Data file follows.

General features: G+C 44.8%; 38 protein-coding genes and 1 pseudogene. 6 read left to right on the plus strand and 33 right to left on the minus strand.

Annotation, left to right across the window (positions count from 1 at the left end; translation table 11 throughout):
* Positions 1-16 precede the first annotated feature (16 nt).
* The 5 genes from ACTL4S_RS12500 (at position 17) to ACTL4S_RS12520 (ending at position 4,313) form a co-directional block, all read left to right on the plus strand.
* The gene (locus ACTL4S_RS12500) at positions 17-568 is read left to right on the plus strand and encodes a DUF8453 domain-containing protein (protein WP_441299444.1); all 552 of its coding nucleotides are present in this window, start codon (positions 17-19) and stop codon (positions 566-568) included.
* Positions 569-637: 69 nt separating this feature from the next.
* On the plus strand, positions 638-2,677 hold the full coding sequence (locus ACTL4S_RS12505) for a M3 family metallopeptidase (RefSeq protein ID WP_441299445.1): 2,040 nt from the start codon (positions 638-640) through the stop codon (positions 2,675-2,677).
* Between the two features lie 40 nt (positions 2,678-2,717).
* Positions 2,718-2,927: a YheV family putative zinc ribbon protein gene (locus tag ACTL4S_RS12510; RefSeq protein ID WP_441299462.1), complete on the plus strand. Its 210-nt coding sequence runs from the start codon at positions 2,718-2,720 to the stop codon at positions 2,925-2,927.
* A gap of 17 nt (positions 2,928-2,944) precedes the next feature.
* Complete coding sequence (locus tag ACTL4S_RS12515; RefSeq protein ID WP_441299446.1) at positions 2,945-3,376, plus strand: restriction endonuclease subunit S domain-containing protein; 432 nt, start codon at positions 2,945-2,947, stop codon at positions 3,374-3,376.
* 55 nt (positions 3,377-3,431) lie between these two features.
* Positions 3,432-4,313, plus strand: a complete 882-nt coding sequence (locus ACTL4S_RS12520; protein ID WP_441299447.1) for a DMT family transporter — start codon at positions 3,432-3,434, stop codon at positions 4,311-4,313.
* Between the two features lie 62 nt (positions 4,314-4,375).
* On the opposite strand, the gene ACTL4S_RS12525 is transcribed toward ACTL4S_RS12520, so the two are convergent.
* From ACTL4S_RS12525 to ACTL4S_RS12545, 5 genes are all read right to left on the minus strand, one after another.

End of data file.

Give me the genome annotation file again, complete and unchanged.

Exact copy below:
General features: G+C 44.8%; 38 protein-coding genes and 1 pseudogene. 6 read left to right on the plus strand and 33 right to left on the minus strand.

Annotation, left to right across the window (positions count from 1 at the left end; translation table 11 throughout):
* Positions 1-16 precede the first annotated feature (16 nt).
* The 5 genes from ACTL4S_RS12500 (at position 17) to ACTL4S_RS12520 (ending at position 4,313) form a co-directional block, all read left to right on the plus strand.
* The gene (locus ACTL4S_RS12500) at positions 17-568 is read left to right on the plus strand and encodes a DUF8453 domain-containing protein (protein WP_441299444.1); all 552 of its coding nucleotides are present in this window, start codon (positions 17-19) and stop codon (positions 566-568) included.
* Positions 569-637: 69 nt separating this feature from the next.
* On the plus strand, positions 638-2,677 hold the full coding sequence (locus ACTL4S_RS12505) for a M3 family metallopeptidase (RefSeq protein ID WP_441299445.1): 2,040 nt from the start codon (positions 638-640) through the stop codon (positions 2,675-2,677).
* Between the two features lie 40 nt (positions 2,678-2,717).
* Positions 2,718-2,927: a YheV family putative zinc ribbon protein gene (locus tag ACTL4S_RS12510; RefSeq protein ID WP_441299462.1), complete on the plus strand. Its 210-nt coding sequence runs from the start codon at positions 2,718-2,720 to the stop codon at positions 2,925-2,927.
* A gap of 17 nt (positions 2,928-2,944) precedes the next feature.
* Complete coding sequence (locus tag ACTL4S_RS12515; RefSeq protein ID WP_441299446.1) at positions 2,945-3,376, plus strand: restriction endonuclease subunit S domain-containing protein; 432 nt, start codon at positions 2,945-2,947, stop codon at positions 3,374-3,376.
* 55 nt (positions 3,377-3,431) lie between these two features.
* Positions 3,432-4,313, plus strand: a complete 882-nt coding sequence (locus ACTL4S_RS12520; protein ID WP_441299447.1) for a DMT family transporter — start codon at positions 3,432-3,434, stop codon at positions 4,311-4,313.
* Between the two features lie 62 nt (positions 4,314-4,375).
* On the opposite strand, the gene ACTL4S_RS12525 is transcribed toward ACTL4S_RS12520, so the two are convergent.
* From ACTL4S_RS12525 to ACTL4S_RS12545, 5 genes are all read right to left on the minus strand, one after another.